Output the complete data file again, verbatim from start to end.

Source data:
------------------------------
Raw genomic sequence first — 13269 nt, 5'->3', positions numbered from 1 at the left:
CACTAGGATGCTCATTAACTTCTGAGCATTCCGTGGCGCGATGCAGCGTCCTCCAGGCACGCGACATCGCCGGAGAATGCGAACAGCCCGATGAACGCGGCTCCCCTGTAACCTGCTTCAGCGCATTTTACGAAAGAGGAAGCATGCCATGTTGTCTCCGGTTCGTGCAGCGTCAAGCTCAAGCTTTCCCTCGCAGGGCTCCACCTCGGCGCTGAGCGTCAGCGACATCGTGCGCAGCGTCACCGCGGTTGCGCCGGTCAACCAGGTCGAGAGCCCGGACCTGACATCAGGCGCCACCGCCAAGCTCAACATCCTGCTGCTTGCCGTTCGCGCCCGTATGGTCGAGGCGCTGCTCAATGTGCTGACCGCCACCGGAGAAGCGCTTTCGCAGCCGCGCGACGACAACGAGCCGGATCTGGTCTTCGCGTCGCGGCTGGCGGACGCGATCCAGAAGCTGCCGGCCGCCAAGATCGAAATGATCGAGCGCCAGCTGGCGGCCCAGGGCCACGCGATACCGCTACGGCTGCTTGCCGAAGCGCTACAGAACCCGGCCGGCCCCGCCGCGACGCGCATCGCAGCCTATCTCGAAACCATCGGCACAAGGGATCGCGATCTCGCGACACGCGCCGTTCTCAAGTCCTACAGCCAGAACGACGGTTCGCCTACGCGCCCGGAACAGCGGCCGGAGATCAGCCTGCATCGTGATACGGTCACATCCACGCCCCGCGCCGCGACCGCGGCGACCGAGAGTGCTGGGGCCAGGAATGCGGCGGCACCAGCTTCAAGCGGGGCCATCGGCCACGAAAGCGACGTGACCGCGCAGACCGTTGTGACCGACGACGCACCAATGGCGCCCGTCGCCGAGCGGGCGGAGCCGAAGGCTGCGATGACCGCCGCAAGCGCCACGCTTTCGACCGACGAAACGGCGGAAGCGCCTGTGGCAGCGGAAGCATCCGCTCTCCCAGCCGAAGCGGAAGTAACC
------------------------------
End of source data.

Raw genomic sequence first — 13269 nt, 5'->3', positions numbered from 1 at the left:
CACTAGGATGCTCATTAACTTCTGAGCATTCCGTGGCGCGATGCAGCGTCCTCCAGGCACGCGACATCGCCGGAGAATGCGAACAGCCCGATGAACGCGGCTCCCCTGTAACCTGCTTCAGCGCATTTTACGAAAGAGGAAGCATGCCATGTTGTCTCCGGTTCGTGCAGCGTCAAGCTCAAGCTTTCCCTCGCAGGGCTCCACCTCGGCGCTGAGCGTCAGCGACATCGTGCGCAGCGTCACCGCGGTTGCGCCGGTCAACCAGGTCGAGAGCCCGGACCTGACATCAGGCGCCACCGCCAAGCTCAACATCCTGCTGCTTGCCGTTCGCGCCCGTATGGTCGAGGCGCTGCTCAATGTGCTGACCGCCACCGGAGAAGCGCTTTCGCAGCCGCGCGACGACAACGAGCCGGATCTGGTCTTCGCGTCGCGGCTGGCGGACGCGATCCAGAAGCTGCCGGCCGCCAAGATCGAAATGATCGAGCGCCAGCTGGCGGCCCAGGGCCACGCGATACCGCTACGGCTGCTTGCCGAAGCGCTACAGAACCCGGCCGGCCCCGCCGCGACGCGCATCGCAGCCTATCTCGAAACCATCGGCACAAGGGATCGCGATCTCGCGACACGCGCCGTTCTCAAGTCCTACAGCCAGAACGACGGTTCGCCTACGCGCCCGGAACAGCGGCCGGAGATCAGCCTGCATCGTGATACGGTCACATCCACGCCCCGCGCCGCGACCGCGGCGACCGAGAGTGCTGGGGCCAGGAATGCGGCGGCACCAGCTTCAAGCGGGGCCATCGGCCACGAAAGCGACGTGACCGCGCAGACCGTTGTGACCGACGACGCACCAATGGCGCCCGTCGCCGAGCGGGCGGAGCCGAAGGCTGCGATGACCGCCGCAAGCGCCACGCTTTCGACCGACGAAACGGCGGAAGCGCCTGTGGCAGCGGAAGCATCCGCTCTCCCAGCCGAAGCGGAAGTAACC